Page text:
Stiglitz’s thinking rests on the Keynesian theory that economies are reliant on strong levels of consumption and demand.  And with the right people in office, the state is the most capable institution of spending a nation into prosperity.

However this is a misunderstanding of the difference between spending by private individuals and political spending.  Government is incapable of being run like a business.  Enterprise is based off the principle of satisfying voluntary patrons with no guarantee of success.  Even in a hampered market economy where corporations receive special privileges via the state, the consumer remains the kingmaker.  On the other hand, government receives all income through coercive measures.  Profit and loss accounting is of little concern when losses are borne by the taxpayer and profits are immediately devoted to political projects.  Should the public Treasury run low, tax collectors can be sent forth to shakedown the unpresuming citizens.

When it comes to rational economic calculation, public officials need not worry about spending money effectively. To attribute increased revenue being taxed away from the private economy with robust growth misconstrues how wealth is created.  Government doesn’t create wealth; it merely transfers it between parties.  Similarly, it only consumes capital that has already been produced.  Because society existed before the state and because the state functions off of what it pilfers from society, public expenditures do not add to net wealth.  In order for one tax dollar to be spent, it has to be first taken from the pocket of a taxpayer.  Whatever subjective desires could have been achieved by that dollar become overridden to satisfy the whims of the political class.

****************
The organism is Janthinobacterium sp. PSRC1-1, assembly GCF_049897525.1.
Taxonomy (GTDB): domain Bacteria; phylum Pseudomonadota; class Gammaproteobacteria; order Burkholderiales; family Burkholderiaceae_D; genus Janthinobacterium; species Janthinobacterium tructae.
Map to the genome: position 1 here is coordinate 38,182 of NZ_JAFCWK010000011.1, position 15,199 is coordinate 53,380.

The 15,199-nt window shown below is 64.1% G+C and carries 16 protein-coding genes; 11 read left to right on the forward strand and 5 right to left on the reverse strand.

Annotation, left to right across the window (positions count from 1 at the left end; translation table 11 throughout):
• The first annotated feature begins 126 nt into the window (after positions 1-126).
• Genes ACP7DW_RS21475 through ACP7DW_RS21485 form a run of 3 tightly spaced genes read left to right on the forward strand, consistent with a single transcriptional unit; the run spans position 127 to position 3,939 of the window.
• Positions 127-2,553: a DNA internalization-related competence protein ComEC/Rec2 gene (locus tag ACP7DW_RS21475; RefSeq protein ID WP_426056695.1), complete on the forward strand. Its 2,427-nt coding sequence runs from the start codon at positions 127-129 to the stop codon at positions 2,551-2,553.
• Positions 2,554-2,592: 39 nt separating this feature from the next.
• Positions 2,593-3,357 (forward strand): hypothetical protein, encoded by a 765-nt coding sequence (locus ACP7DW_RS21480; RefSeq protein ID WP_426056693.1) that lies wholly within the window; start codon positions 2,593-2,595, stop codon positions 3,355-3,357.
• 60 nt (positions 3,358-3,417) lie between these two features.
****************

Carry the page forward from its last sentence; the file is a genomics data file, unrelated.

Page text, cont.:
As journalist of the old right Garet Garrett wrote in his vital essay “The Revolution Was

If you raise agricultural prices to increase the farmer’s income the wage earner has to pay more for food. If you raise wages to increase the wage earner’s income the farmer has to pay more for everything he buys. And if you raise farm prices and wages both it is again as it was before. Nevertheless, to win the adherence which is indispensable you have to promise to increase the income of the farmer without hurting the wage earner and to increase the wage earner’s income without hurting the farmer. The only solution so far has been one of acrobatics.